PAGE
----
Memphis' characteristic autumn tease was definitely over by 10 o'clock Saturday morning. The Memphis Farmers Market downtown was full, and 40 people were there as part of the local American Institute of Architects' (AIA) annual Chalk Art Festival.
Held in conjunction with the Memphis Heritage Foundation, the festival was part of Architecture Month. Teams created their best tribute to Memphis architecture in five-by-five-foot squares taped off on the ground. The Art Center on Union supplied the chalk, and the teams, already hard at work, consisted of families or members of architecture firms.
"We're here to have fun," said architect Rebecca Lee of Askew, Nixon, and Ferguson. "It's nice to spend the day out."
Throughout September's Architecture Month, the Memphis AIA and Memphis Heritage have hosted a series of lectures and films to help Memphians see the city as a growing organism that requires thoughtful planning as well as aesthetic creativity.
"When there are tourists looking for Memphis history, they're usually just shown Graceland and Beale Street," said June West, executive director of Memphis Heritage. "There's a lot a person can see in Memphis that we never show them."
Under the morning sun, the artists drew and colored with their chalk, racing to finish before the noon deadline. The pieces were judged in four categories: teams, families, individuals, and Best in Show.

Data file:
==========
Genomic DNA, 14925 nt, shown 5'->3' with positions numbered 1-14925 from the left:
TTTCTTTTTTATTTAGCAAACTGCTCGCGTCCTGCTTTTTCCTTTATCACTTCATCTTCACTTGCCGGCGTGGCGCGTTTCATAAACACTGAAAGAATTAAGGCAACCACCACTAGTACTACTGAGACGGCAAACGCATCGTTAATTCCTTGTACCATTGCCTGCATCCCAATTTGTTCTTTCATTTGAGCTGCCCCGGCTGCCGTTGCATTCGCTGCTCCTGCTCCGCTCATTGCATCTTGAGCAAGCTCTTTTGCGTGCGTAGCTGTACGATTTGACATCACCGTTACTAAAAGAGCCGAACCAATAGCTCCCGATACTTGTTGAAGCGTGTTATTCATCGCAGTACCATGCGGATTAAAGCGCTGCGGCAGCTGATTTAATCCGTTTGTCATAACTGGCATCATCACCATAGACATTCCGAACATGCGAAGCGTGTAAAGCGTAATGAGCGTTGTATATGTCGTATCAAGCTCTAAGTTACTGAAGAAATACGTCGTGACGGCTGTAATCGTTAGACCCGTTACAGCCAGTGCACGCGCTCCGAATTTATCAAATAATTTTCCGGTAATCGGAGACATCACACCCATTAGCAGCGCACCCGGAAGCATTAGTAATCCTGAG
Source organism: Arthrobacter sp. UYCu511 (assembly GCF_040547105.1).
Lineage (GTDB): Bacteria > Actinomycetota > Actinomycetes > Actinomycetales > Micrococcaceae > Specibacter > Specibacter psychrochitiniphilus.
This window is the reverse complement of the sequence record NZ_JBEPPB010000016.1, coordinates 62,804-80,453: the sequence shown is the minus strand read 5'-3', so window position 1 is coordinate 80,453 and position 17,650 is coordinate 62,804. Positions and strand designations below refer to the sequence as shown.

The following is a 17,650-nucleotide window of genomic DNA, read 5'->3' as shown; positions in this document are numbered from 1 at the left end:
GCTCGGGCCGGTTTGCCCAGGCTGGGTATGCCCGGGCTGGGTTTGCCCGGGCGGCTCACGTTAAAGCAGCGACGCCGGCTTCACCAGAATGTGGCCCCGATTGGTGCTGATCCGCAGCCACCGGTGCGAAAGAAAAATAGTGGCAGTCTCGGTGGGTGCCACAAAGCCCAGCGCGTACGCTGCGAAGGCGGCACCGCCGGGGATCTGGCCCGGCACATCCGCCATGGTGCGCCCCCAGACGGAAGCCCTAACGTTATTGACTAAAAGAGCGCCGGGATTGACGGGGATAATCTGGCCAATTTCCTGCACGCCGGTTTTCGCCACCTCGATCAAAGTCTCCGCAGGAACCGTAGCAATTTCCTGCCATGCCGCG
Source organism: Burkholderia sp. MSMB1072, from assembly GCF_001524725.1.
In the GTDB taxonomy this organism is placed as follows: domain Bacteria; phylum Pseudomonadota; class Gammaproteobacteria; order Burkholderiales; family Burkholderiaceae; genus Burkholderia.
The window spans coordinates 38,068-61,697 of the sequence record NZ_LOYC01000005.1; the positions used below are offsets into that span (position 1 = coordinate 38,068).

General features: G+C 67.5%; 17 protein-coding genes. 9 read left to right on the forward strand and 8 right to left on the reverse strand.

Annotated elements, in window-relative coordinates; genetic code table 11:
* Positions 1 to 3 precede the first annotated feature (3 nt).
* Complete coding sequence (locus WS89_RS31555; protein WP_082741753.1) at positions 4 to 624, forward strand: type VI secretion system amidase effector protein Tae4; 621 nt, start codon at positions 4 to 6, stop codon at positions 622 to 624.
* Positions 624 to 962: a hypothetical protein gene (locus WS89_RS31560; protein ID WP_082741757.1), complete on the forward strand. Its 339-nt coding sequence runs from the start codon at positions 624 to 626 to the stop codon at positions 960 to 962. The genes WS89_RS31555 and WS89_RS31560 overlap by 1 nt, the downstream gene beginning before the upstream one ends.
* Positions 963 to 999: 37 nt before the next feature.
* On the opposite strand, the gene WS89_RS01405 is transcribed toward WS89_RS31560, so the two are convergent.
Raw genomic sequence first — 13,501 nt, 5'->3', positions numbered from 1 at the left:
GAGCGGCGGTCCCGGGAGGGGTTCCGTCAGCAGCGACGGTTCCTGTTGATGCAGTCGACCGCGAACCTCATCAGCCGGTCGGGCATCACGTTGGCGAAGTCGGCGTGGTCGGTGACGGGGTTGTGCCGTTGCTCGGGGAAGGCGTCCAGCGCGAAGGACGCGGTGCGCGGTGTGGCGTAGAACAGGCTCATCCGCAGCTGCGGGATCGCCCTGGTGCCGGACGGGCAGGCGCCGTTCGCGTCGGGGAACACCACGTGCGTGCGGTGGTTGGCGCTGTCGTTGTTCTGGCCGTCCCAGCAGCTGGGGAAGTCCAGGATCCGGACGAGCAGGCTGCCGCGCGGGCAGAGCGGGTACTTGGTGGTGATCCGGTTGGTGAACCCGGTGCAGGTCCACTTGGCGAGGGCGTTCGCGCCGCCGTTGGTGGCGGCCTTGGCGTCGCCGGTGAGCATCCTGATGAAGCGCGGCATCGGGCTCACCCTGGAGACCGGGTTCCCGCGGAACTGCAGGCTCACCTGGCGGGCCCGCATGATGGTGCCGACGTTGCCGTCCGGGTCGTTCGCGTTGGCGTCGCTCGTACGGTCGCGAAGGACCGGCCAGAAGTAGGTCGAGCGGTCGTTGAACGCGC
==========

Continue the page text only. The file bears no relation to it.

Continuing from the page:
All over the pavement, the designs grew from simple sketches and outlines, slowly taking form and color. The pieces included one in which buildings played guitar, a vegetable motif by members of the Farmers Market, and a large likeness of Family Guy fussbudget Stewie Griffin warning the world to love architecture or face the consequences.
"We wanted to do something original," said Mario Walker of Self Tucker Architects, who, along with associate Rodrigo Garcia, created the Family Guy entry. "We knew everyone else was going to do something appropriate."
Last year's winner in the team category, Fleming Associates once again took home bragging rights, winning Best in Show. Their design was a view of a Redbirds game from the right-field bleachers at AutoZone Park.
"Nine out of 10 of our favorite things to do in Memphis involve eating and drinking, and this was a scene that combines the two," said Fleming's Richard Wiggs, who, along with Debb and Bob Ross, created this year's grand winner. "Getting dirty is all part of the fun."